May 1, 2007  

Russia rising

Putin’s prods at the West belie its natural affinity withOld Europe

In February, Russian President Vladimir Putin made an unusually strong statement that openly blasted the U.S. and NATO. This led pundits to proclaim that Russia, after two decades of unsuccessful flirtation with Western political models, has returned to its Soviet, century-old totalitarian/authoritarian model and re-emerged as a power hostile to the West.

This explanatory model of Russian politics can be traced to the 19th century or even earlier. It seems to have emerged from the grave at a time when dreams about “the end of history” — Francis Fukuyama’s final triumph of liberal Western capitalism — disappeared and Samuel Huntington’s theory about the clash of civilizations became popular. The assumption that Russia is on the way to confrontation with the West and is engaging in ambitious plans for rearmament seems to be reaffirmed by Sergei Ivanov, until recently Russia’s defense minister.

Russia’s continuous flirtation with America’s enemies or would-be enemies — Iran and China — provides additional grist for the mill of those who believe that Russia and the West are on a collision course.

It is true that oil and gas dollars and Putin’s authoritarian role brought some modicum of stability to the country. This windfall made it possible, at least if judged by recent statements of the Russian elite, to introduce cash into the much-depressed Russian defense industry, which survived for most of the post-Soviet era on arms sales. It is also true that Russia increasingly flirts with China and Iran, providing them with sophisticated weapons and know-how.

But a close look at Russian politics indicates that this theory does not work. True, Russia has become stronger and more independent from Western guidance or pressure than in the Yeltsin era. However, the major premises of Russian foreign policy continue to be those set almost a generation ago. First, Putin has no desire to re-establish the USSR in some form as a springboard for a confrontation with the West in Cold War fashion. Moreover, as recent events with Belorussia demonstrate, Russia is ready to shed the last pieces of its imperial Soviet legacy. Second, and most important, pro-Western — actually pro-European — sympathy is shared by the majority of ethnic Russians, from Moscow to the provinces and from liberals to neo-Nazis. And Putin’s harsh February statements were mostly the complaint of a broad European constituency.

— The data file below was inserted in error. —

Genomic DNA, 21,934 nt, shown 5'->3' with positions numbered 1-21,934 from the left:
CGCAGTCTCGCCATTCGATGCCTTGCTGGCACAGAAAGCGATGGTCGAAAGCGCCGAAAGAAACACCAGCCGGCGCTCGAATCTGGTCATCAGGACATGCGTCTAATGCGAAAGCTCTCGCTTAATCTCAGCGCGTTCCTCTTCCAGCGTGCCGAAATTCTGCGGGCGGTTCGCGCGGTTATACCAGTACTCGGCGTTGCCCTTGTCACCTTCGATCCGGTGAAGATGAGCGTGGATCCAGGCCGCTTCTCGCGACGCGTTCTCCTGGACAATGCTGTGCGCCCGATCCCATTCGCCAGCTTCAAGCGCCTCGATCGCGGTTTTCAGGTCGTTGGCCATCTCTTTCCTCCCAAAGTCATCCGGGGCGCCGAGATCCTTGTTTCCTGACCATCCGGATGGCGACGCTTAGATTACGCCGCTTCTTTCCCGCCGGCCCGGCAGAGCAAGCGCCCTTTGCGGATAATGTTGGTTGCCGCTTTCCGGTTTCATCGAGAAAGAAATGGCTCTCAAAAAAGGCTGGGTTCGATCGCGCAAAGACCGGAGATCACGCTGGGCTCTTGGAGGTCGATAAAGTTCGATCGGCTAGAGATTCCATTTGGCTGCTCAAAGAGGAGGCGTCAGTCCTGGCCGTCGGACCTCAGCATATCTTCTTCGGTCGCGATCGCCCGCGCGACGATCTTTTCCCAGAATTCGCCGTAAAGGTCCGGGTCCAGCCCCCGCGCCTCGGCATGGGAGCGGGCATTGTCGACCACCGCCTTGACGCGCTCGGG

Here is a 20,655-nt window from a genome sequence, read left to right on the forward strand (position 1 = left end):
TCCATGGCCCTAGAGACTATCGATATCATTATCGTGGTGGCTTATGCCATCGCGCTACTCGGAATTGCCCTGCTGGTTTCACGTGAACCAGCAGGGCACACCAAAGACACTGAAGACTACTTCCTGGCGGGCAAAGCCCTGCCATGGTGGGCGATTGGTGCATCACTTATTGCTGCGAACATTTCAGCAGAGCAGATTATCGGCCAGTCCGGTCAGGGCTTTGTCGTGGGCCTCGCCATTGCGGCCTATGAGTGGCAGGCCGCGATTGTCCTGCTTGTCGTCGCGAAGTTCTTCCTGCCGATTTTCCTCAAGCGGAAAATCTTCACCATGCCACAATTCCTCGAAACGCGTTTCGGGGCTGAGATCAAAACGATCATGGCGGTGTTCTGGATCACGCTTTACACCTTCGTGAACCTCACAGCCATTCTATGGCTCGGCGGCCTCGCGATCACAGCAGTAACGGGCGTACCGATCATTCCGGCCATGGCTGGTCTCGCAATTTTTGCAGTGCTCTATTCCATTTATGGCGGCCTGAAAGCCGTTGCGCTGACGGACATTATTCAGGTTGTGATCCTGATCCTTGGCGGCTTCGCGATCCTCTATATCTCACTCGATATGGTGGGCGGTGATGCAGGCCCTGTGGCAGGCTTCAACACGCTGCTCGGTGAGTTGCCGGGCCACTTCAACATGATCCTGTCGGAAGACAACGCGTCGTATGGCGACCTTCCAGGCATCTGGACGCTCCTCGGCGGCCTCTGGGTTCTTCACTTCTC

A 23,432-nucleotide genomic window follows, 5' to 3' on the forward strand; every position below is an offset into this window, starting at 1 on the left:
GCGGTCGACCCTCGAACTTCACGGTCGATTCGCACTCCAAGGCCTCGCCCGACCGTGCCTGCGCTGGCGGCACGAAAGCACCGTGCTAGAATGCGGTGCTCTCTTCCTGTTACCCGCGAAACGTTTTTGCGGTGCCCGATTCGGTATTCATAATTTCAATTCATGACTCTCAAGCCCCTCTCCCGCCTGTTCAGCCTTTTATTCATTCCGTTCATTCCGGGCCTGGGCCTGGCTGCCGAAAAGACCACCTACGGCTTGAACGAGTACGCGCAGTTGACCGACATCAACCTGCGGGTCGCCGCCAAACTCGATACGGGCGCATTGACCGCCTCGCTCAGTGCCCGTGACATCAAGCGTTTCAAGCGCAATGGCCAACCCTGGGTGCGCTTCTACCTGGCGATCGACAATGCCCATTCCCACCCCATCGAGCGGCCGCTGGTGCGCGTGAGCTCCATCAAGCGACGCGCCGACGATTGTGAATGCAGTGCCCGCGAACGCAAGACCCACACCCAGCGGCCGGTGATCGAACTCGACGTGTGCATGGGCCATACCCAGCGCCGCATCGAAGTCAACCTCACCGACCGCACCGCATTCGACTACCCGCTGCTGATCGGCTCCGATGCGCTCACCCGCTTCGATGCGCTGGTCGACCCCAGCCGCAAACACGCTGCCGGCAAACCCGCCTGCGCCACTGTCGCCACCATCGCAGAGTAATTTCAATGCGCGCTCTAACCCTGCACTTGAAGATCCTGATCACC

The dream of a resurrection of the USSR, actually of the historical Russian empire, has been quite popular among a considerable number of post-Soviet elite. They usually employ a variety of ideological paradigms that justify why Russia and most of the former Soviet republics should be united in a sort of quasi-empire. Some employ Eurasianism, the political theory/philosophy born among Russian émigrés. Its proponents assume that Russians and other Slavic people, along with the other minorities, mostly Turkic, of the former USSR, constitute “Eurasian” quasi-nations, in which Russians actually dissolved themselves. The other theory, “Slavophilism,” much older and narrower, implies that Russia should be a part of an alliance of Slavic, mostly Orthodox, nations that exists today among Russia, Ukraine and Belorussia. If Russia is, indeed, preparing for a broad confrontation with the West, this theory should be going into practice, building up alliances among states of the former USSR. The opposite has taken place, however.

It seems that part of the elderly Russian population — ethnic Russians raised during the Soviet era — were ready to accept the idea that Russified minorities are also “Rossiane,” equal to ethnic Russians as citizens of the Russian Federation. But even they had a strong aversion to a grand imperial Eurasia, which in their view implied Russia being donor to “brotherly” people who would still have an ill feeling toward Russians. Moreover, increasing numbers of ethnic Russians have discarded the notion of “Rossiane” and demanded that the regime focus its attention on the needs of ethnic Russians.

For all these people, “brotherly” countries of the former USSR should be treated like everybody else; the risk that this pragmatic treatment would eliminate any possibility of alliances does not bother them at all. This aversion of most Russians, both populace and elite, to any re-creation of the USSR, an essential prerequisite for confrontation with the West, could be seen when Belorussia was deprived of cheap Russian oil and gas. The Belorussian threat to cut its relationship with Russia and turn to the West does not seem to bother Putin much.